Superoxide dismutase (SOD) is also dispensable. It is a large-sized antioxidant enzyme (several KiloDaltons per subunit) that most likely won’t penetrate the skin. Once again, melatonin would promote crucial antioxidant enzymes (such as SOD) within the skin anyways.

Otherwise, those ingredients won’t cause harm. It’s just not easy to tell whether melatonin would work. Overall, this product is likely a good skin humectant (when applied before a more occlusive formula, such as a moisturizer).

Isdinceutics Flavo-C Melatonin Ampoules

INCI list: Caprylic/Capric Triglyceride, Dicaprylyl Carbonate, Ascorbyl Tetraisopalmitate, Squalane, Alcohol Denat, 1,2-Hexanediol, Bakuchiol, Caprylyl Glycol, Parfum (Fragrance), Melatonin, PEG-8, Aqua (Water), Tocopherol, Ascorbyl Palmitate, Ascorbic Acid, Citric Acid.

Here we have a more lipophilic, alcoholic product. So the chances of melatonin getting into the skin increase. However, as in the previous product, we don’t know the percentage of melatonin within the formula. And thus whether it could be effective as an antioxidant within the skin.

It also includes parfum (fragrance). That raises the possibility of unwanted molecular interactions, irritation, and allergy. In my opinion, ascorbic acid, a pretty unstable antioxidant molecule, might be better off in this formula. It could risk the performance of melatonin, and it is not irreplaceable (other ingredients could do the same job). 

ISDIN melatonin ampoules claim to act as a night skin recovery serum.
ISDIN melatonin ampoules claim to act as a night skin recovery serum.

Currently, there is no way to tell whether melatonin in a specific cosmetic product has a real antioxidant or repairing benefit inside the skin (unless proved in tests provided by the product manufacturer). Yet, that doesn’t mean that a well-done formulation with a high enough percentage of melatonin couldn’t work.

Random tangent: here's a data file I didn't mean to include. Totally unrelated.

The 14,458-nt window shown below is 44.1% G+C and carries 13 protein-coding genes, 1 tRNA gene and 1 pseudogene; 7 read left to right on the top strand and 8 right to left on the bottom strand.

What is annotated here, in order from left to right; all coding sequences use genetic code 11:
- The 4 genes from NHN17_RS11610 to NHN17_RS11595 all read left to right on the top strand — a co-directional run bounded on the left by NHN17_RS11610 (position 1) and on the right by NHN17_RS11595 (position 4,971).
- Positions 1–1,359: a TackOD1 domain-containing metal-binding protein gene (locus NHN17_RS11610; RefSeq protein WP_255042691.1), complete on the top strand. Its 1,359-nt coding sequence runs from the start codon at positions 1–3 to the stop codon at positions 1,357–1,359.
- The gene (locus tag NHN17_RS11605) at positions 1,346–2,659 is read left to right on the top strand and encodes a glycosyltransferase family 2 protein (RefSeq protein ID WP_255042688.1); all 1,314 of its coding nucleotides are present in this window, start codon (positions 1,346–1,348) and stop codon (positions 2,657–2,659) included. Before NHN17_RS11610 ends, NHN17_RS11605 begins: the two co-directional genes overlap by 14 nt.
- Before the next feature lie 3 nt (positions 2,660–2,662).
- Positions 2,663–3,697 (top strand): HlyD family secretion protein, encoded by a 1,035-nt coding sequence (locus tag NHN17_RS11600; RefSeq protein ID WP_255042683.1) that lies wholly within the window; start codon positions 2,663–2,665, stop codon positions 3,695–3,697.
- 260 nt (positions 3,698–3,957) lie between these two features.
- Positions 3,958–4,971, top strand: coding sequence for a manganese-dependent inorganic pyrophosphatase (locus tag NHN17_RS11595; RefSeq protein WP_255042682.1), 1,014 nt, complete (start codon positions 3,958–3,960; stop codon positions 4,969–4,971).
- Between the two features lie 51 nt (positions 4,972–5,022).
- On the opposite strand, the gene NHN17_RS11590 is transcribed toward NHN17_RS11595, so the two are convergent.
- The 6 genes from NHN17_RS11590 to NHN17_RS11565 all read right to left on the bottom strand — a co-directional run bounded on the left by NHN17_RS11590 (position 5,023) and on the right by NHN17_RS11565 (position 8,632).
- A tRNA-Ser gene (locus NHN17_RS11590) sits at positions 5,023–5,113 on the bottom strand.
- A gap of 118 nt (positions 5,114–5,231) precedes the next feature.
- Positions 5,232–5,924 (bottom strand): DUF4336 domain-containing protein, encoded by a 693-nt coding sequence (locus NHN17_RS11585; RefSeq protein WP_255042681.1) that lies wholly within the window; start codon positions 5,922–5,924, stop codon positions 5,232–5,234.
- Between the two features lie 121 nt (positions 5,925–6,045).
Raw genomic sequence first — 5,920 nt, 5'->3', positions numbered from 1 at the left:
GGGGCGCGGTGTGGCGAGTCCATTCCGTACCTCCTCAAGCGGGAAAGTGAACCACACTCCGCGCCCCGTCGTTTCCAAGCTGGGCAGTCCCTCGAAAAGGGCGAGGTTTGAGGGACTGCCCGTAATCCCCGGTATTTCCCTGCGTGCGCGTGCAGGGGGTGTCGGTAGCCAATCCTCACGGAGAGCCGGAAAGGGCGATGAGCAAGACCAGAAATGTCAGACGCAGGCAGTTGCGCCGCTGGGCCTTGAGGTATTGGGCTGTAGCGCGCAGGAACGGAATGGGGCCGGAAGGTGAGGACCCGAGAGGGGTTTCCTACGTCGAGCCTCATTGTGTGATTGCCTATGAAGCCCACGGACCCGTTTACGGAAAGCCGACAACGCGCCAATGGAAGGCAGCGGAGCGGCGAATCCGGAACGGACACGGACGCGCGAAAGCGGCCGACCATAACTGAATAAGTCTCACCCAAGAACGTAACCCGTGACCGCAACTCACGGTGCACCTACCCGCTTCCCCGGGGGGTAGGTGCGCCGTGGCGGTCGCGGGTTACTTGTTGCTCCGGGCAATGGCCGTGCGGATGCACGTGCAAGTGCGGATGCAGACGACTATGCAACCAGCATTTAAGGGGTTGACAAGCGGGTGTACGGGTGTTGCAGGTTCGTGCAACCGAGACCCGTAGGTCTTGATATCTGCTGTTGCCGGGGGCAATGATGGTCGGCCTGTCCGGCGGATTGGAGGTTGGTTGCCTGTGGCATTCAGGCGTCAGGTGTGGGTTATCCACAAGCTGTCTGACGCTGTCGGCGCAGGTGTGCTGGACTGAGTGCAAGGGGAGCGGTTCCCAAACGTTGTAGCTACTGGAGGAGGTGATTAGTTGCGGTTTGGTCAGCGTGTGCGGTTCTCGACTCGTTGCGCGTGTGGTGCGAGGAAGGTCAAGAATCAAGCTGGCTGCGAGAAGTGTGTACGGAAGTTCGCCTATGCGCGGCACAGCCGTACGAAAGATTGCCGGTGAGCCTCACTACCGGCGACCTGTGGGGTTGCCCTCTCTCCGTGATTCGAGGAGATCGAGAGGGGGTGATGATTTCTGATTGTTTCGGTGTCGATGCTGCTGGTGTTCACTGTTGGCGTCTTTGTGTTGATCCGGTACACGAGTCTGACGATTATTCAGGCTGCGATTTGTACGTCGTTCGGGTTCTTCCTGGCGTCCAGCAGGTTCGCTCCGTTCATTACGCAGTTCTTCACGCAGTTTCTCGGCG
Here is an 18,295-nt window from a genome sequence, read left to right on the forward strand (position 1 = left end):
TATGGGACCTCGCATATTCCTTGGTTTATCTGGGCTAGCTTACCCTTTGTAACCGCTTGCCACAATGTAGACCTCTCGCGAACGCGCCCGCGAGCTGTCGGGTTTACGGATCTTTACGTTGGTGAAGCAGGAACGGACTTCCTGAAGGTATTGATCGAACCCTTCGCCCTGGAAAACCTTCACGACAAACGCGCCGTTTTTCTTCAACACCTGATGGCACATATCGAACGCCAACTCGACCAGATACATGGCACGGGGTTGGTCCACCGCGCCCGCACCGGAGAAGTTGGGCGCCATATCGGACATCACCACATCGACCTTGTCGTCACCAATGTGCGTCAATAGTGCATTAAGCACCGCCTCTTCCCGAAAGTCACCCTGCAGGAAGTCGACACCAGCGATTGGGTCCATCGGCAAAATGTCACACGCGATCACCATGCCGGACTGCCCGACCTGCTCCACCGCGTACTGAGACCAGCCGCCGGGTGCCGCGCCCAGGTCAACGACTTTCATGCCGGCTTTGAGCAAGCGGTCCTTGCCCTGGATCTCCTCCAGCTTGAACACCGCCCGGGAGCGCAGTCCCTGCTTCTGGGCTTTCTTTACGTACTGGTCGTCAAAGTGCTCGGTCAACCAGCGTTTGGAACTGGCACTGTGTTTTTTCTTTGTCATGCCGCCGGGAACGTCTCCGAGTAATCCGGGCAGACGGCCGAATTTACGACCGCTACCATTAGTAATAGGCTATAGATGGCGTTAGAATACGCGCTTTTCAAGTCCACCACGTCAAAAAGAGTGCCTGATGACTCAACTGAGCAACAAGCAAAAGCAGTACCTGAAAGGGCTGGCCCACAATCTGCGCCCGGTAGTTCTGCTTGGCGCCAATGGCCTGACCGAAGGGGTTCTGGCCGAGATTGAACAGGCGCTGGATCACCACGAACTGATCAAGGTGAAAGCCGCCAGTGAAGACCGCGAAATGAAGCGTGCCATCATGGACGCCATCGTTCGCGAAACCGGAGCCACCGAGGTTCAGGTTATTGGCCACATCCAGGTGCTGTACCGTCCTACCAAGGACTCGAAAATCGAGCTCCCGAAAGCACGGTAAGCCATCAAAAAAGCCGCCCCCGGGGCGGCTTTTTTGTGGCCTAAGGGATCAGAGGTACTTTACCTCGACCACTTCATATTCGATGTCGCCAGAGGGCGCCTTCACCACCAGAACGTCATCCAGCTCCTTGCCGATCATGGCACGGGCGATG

So what’s the future of topical melatonin for skin health?

The most promising role of topical melatonin right now is photoprotection. That is excellent since proper skin sunlight defenses evade so many related skin troubles in healthy (and not so healthy) skins.

The best sunscreens form an even film on the skin. Many antioxidant ingredients may not play well in that scenario: they might not penetrate the skin rapidly enough and get trapped or inactive over the skin.  

However, melatonin penetrates most probably fast enough (depending on the formulation) and is likely to avoid those issues. Moreover, once it gets in, the top layer of the skin becomes loaded with melatonin, which seems to keep working for hours. So it could provide a long-lasting added defense against solar radiation.

Another option would be to apply a well-rounded melatonin skincare product right before your sunscreen. Besides, due to its ability to counteract Reactive Nitrogen Species (RNS), melatonin might also be interesting as an air-born pollution neutralizer in topical skincare products.

This fascinating biomolecule should perform optimally in straightforward topical formulations with a limited number of ingredients. That would help maximize its biological activity within the skin. 

Have you tried any skincare products with melatonin? Please share your thoughts in the comments section below!

Love and see you soon!


Clinical Studies

1 Dose dependent sun protective effect of topical melatonin: A randomized, placebo-controlled, double-blind study. Scheuer C. et al., J Dermatol Sci., 2016; 84 (2): 178-185.

2 Effect of topical application of melatonin cream 12.5% on cognitive parameters: A randomized, placebo-controlled, double-blind crossover study in healthy volunteers. Scheuer C. et al., J Dermatolog Treat., 2016; 27 (6): 488-494.

3 Antiaging efficacy of melatonin-based day and night creams: a randomized, split-face, assessor-blinded proof-of-concept trial. Milani M. et al., Clin Cosmet Investig Dermatol., 2018; 11: 51-57.